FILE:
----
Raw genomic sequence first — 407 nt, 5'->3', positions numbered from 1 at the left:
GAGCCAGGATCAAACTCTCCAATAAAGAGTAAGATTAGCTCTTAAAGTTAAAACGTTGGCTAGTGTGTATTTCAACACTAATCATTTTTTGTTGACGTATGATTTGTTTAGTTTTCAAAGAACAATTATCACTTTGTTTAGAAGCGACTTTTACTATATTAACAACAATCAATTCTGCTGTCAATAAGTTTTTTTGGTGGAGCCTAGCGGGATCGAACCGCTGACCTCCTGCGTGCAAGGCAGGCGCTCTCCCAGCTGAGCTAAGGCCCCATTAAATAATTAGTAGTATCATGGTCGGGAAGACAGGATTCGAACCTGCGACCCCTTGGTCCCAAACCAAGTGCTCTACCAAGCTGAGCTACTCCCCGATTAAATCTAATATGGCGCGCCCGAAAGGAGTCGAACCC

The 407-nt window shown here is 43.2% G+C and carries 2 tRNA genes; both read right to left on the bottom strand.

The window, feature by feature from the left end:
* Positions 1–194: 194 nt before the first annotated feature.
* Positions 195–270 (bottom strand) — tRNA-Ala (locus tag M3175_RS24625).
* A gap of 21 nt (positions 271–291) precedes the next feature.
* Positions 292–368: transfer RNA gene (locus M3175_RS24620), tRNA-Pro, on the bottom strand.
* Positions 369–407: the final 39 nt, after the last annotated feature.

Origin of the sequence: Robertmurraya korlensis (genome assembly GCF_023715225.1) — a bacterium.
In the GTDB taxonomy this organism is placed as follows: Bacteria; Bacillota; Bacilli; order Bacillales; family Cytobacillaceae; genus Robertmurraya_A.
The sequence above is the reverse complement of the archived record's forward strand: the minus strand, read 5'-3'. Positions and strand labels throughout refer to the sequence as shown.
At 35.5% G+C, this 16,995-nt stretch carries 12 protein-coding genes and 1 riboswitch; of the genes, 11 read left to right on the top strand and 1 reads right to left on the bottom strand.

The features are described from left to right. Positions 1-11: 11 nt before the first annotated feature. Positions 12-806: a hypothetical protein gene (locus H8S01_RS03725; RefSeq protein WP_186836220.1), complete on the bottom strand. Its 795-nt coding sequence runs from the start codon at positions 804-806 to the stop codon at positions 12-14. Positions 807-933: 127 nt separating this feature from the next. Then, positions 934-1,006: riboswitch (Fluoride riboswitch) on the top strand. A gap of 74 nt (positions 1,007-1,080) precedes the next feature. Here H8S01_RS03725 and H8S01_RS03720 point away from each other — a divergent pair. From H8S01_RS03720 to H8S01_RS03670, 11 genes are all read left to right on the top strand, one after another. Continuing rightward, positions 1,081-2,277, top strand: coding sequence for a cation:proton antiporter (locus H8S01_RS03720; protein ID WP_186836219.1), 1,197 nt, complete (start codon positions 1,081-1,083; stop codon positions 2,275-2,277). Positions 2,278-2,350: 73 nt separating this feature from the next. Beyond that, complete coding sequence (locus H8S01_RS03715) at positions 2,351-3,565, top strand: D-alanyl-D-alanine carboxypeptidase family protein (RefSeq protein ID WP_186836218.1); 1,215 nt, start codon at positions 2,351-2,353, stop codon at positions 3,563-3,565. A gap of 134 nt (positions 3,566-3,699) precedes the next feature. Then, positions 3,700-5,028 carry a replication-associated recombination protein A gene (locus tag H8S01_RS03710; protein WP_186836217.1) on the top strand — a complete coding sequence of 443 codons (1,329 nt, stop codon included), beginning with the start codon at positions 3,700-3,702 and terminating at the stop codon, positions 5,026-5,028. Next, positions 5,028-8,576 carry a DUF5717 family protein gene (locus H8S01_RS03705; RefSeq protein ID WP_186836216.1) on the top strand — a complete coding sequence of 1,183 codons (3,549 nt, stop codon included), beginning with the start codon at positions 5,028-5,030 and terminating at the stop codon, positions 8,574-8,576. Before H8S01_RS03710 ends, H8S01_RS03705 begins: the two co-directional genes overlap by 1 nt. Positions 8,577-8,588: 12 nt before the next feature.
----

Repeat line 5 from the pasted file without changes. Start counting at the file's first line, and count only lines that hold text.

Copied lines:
* Positions 1–194: 194 nt before the first annotated feature.